But we contend that judgment should have been for the Defendants; the 8315 paid by McMurraij in June, 1816, was applied to the discharge of the tax due in 1814, in respect to which he was in default, it was not then a general payment in account between the Sheriff and the deputy, but a payment appropriated to the ex-tinguishment of the only claim for which the Defendants are liable on this bond.

For the Plaintiff, no counsel appeared,

but one of the bar as amicus enrice, referred to Hughes v. Smith & Mil., lev, (5 Johns. Rep. 168.)

*221Henderson, Judge.—

The deputation given to McMurray expired with the appointment of his principal, as the principal could not suj,st;tute another in an office which the. principal did not then hold ; the deputation I presume, would so have expired, even if it contained words importing a substitution in future years, when the Sheriff might be re-appointed, but certainly it is so when general words only are used, as in the present case.

The only evidence we have of the extent of the deputation is contained in the recitals of the bond and condition, the former describes Bonner as “now Sheriff of Stokes” and the latter recites that he “ has appointed McMurraij one of his deputies,” it would therefore be inconsistent as well with authority as reason, to extend against sureties the obligations of this bond to the faithful discharge of any other duties, than those arising from the deputation which ho then held. In support of this, I refer to 6 Bast. 507 — 2 Saunders 412, and the other authorities cited in the argument. . We must confine ourselves therefore, to the breaches at June, 1814, when Banner’s appointment, expired. McMurray was then in default in the sum of ¡¡§191 69, and this breach is within the obligations of the bond, for this sum then with interest, judgment would be rendered, were it not that in June, 1815, McMurray was in advance to the amount of $176 67, in other words, Banner owed him that sum.— However, McMurray and Banner might themselves have settled it, if no other persons were concerned, yet where sureties are concerned the fact of Banner’s having so much money in his hands belonging to McMurray was ipso facto, a satisfaction even in a Court of Law, of the breach as far as it would go, and it was out of the power of Banner and McMurray by any agreement either express or implied, to appropriate it to other purposes, thereafter to happen. I say thereafter to happen, for *222bad there been at the time, any other debt due to Banner from McMurray, McMurray might upon paying it, have applied it to that debt, or in his default of making the application, that right devolved on Banner ; or if McMurray l)ad paid upon any special agreement, or for a particular purpose, it would not ha\ e operated, as satisfaction for the default. But where money falls into the hands of the creditor rightfully, and by the debtor’s consent for no definite and particular purpose, when sureties are concerned, and the creditor has but the one demand, it operates ipso facto a discharge of the obligation, for such application can then do neither the creditor nor the principal debtor any wrong, and in the absence of all evidence why it was placed there, the presumption is irresistible that it was placed there in satisfaction of the obligation ; which presumption, the creditor and principal debtor may do away or destroy as between themselves by their after conduct; but the rights of others sureties, cannot be effected by their acts. As to the payment of the S315 at June Term, 1816, McMurray not having made the application when he paid it, and being then indebted to Banner in a larger amount, the right of application belongs to Banner.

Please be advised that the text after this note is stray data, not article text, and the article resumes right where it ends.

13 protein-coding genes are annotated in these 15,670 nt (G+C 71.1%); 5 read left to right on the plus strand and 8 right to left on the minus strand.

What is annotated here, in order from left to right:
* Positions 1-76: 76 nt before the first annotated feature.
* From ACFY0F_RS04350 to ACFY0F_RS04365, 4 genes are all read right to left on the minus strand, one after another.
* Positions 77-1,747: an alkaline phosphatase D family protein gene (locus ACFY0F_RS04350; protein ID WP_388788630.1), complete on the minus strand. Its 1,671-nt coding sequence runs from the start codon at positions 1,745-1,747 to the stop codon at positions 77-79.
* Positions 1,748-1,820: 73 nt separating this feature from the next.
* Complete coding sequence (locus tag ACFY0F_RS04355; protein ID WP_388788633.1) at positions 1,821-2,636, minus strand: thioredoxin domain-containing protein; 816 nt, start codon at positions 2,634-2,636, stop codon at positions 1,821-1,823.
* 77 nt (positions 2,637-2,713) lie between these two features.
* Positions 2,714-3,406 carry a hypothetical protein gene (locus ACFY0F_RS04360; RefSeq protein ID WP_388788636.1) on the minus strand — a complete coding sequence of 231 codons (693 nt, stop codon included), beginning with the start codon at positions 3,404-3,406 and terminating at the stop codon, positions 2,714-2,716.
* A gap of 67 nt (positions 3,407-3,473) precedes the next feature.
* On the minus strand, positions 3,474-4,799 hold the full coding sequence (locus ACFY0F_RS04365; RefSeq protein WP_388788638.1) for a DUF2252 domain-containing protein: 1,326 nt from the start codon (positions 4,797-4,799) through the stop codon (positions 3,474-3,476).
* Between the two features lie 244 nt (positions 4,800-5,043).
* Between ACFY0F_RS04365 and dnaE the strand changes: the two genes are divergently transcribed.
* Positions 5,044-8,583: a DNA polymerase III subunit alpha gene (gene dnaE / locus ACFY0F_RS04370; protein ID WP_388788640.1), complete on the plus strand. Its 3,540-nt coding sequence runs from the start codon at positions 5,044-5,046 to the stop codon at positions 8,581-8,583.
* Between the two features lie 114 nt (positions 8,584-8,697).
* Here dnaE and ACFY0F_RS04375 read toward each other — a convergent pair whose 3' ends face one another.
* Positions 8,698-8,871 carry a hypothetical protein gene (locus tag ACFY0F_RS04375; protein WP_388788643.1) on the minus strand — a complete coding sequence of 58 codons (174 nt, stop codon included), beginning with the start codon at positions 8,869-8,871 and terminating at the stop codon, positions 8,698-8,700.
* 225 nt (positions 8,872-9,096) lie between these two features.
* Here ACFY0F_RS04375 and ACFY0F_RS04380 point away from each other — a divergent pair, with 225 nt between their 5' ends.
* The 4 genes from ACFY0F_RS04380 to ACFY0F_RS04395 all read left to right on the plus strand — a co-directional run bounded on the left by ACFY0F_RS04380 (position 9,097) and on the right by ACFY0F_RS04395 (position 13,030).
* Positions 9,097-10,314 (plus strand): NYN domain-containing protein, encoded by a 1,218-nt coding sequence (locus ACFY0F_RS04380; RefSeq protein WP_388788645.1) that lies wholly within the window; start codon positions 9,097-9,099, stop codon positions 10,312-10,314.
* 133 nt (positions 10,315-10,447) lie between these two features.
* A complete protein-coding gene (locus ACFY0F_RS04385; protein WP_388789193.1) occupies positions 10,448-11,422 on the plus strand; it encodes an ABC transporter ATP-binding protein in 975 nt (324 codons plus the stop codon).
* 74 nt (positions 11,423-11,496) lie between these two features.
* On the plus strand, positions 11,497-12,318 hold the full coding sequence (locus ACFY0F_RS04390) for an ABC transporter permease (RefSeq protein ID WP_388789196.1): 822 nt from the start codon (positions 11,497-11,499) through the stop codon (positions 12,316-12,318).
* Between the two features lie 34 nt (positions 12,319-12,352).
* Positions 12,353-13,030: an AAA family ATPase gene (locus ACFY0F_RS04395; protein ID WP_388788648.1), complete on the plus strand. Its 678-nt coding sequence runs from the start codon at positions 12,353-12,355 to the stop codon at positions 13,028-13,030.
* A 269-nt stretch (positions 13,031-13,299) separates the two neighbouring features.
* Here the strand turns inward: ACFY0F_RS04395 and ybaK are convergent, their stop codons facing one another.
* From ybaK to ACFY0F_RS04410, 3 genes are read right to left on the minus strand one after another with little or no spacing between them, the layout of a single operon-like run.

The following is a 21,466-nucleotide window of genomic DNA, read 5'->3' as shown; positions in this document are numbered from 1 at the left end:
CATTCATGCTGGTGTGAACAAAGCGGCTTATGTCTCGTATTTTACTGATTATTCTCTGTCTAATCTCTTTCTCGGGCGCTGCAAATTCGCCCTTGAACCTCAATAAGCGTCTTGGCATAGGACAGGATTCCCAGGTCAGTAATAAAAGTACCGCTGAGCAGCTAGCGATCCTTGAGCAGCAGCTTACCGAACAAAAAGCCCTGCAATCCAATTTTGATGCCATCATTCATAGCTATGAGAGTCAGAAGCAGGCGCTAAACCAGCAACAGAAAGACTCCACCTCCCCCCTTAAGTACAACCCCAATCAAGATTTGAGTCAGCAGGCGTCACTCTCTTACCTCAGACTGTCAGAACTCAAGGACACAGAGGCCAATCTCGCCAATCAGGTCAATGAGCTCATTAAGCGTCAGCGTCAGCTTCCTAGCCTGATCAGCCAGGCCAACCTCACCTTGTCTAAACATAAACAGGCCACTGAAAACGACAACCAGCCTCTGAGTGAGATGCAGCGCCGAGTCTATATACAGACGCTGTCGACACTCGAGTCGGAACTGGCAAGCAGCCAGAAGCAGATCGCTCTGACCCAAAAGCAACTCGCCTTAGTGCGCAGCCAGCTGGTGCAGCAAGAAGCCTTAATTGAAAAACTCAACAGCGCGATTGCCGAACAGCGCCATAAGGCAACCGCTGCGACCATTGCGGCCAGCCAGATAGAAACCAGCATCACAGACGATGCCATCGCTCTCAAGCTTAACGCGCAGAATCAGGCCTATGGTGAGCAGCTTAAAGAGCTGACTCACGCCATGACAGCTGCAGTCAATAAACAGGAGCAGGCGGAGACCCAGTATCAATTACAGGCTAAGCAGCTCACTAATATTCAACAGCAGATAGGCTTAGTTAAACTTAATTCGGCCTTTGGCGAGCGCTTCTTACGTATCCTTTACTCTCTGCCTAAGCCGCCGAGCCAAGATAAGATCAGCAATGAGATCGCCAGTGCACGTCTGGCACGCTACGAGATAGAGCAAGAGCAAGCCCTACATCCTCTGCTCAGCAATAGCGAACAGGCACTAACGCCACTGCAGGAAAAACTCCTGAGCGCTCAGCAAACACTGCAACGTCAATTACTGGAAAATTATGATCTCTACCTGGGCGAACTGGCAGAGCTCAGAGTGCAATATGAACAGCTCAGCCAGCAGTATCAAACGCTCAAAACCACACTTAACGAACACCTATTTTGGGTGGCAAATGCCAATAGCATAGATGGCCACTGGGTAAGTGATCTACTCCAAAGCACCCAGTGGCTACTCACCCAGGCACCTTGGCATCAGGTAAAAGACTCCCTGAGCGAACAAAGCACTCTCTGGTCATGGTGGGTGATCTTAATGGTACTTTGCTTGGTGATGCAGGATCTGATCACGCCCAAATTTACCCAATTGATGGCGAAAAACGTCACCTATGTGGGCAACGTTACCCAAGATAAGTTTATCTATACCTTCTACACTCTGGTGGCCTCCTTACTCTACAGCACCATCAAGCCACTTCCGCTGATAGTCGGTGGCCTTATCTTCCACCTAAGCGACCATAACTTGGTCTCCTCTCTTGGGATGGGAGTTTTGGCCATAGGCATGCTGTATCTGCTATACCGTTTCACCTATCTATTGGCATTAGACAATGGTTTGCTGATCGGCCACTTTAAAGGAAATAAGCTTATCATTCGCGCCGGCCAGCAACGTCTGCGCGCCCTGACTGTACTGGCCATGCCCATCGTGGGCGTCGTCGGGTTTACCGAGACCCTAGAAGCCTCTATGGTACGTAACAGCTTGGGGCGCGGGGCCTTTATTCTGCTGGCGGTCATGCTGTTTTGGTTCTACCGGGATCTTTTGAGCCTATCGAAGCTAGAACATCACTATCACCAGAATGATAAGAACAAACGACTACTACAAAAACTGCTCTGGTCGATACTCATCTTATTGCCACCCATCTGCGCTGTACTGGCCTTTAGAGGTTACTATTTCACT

The judgment therefore, should be for the difference between the sum of S191 69 and St67 67,with interest.

Per curiam. — Judgment reversed, and judgment for the Plaintiff for the lesser sum.